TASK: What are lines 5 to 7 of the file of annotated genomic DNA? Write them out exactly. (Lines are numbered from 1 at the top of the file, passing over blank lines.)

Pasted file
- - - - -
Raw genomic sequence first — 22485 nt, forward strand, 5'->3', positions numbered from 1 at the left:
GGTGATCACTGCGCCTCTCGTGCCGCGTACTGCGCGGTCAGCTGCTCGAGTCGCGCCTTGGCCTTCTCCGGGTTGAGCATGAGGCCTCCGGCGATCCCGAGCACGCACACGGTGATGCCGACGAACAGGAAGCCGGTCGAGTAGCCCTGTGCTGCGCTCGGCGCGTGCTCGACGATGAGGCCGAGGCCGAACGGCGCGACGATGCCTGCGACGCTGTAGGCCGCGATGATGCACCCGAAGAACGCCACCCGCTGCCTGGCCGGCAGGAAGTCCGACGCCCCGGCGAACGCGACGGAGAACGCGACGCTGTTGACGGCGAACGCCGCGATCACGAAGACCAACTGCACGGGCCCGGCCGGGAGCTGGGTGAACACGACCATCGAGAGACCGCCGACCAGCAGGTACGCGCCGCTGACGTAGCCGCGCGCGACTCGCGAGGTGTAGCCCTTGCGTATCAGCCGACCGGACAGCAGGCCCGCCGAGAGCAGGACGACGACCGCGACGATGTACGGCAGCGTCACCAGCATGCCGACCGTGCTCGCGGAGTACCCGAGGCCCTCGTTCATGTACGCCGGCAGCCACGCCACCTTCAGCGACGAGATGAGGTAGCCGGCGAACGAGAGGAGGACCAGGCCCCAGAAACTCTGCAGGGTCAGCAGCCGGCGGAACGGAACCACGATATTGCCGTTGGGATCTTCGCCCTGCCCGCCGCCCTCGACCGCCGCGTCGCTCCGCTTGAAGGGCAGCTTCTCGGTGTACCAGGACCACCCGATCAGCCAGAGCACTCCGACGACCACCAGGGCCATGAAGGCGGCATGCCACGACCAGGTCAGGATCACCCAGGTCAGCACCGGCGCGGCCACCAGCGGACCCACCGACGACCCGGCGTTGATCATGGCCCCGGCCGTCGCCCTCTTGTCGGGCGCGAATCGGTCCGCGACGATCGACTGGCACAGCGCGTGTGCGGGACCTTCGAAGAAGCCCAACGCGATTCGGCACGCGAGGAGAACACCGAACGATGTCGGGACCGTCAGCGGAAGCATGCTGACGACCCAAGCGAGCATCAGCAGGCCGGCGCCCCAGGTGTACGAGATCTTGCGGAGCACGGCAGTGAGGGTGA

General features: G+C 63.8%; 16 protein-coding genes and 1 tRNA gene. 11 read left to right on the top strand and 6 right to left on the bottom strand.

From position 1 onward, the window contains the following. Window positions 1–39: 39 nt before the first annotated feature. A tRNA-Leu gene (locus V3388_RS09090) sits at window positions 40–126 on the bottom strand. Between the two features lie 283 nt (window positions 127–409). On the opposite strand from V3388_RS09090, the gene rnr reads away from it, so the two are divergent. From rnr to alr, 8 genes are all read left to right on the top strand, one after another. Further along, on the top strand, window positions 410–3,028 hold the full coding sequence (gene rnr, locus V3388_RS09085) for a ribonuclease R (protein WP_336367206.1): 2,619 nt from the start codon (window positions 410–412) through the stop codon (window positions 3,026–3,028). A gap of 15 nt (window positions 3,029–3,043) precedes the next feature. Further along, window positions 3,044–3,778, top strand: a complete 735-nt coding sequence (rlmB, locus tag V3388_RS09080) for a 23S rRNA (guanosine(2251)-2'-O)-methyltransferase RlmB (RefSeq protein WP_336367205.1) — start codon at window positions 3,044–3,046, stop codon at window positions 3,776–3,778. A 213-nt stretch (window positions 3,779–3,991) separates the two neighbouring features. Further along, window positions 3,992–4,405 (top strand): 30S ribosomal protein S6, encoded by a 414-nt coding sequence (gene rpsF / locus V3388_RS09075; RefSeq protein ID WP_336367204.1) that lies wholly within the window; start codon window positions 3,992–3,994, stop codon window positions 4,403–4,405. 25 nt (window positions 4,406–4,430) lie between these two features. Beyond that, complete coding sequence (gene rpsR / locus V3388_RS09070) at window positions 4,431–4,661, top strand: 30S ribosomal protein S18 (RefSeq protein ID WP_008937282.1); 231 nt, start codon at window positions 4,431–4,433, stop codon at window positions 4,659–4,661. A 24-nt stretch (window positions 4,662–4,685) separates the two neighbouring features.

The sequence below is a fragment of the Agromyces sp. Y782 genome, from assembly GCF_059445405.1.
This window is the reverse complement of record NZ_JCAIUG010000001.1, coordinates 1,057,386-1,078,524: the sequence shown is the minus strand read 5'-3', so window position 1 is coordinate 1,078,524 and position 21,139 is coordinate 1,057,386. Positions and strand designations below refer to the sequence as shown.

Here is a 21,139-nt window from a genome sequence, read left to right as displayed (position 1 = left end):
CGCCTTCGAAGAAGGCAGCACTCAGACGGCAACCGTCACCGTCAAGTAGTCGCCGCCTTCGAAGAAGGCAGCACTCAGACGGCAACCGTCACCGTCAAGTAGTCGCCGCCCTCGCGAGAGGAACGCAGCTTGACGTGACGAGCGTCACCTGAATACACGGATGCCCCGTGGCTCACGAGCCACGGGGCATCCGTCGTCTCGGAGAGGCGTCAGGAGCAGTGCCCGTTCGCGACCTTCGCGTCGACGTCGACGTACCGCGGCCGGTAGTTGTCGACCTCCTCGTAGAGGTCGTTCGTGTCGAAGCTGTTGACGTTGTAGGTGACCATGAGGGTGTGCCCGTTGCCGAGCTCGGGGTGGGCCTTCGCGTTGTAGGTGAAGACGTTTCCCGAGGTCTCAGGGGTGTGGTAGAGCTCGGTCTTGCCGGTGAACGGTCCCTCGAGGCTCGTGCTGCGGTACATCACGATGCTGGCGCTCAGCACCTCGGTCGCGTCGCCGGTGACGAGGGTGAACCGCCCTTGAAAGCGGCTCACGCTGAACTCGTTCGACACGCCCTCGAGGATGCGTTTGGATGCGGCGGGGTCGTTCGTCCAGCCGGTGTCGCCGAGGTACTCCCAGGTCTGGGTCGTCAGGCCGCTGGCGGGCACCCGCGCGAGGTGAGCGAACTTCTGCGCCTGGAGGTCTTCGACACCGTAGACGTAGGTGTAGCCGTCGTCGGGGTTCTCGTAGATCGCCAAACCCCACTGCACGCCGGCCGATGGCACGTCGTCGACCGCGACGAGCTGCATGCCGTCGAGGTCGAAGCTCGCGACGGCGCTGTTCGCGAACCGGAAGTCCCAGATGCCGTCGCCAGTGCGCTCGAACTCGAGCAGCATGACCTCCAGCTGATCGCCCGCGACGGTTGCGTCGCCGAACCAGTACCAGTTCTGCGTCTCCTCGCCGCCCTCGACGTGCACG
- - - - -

The sequence below is a fragment of the Agromyces sp. Y782 genome, from assembly GCF_059445405.1.
This window is the reverse complement of record NZ_JCAIUG010000001.1, coordinates 1,057,386-1,078,524: the sequence shown is the minus strand read 5'-3', so window position 1 is coordinate 1,078,524 and position 21,139 is coordinate 1,057,386. Positions and strand designations below refer to the sequence as shown.

Here is a 21,139-nt window from a genome sequence, read left to right as displayed (position 1 = left end):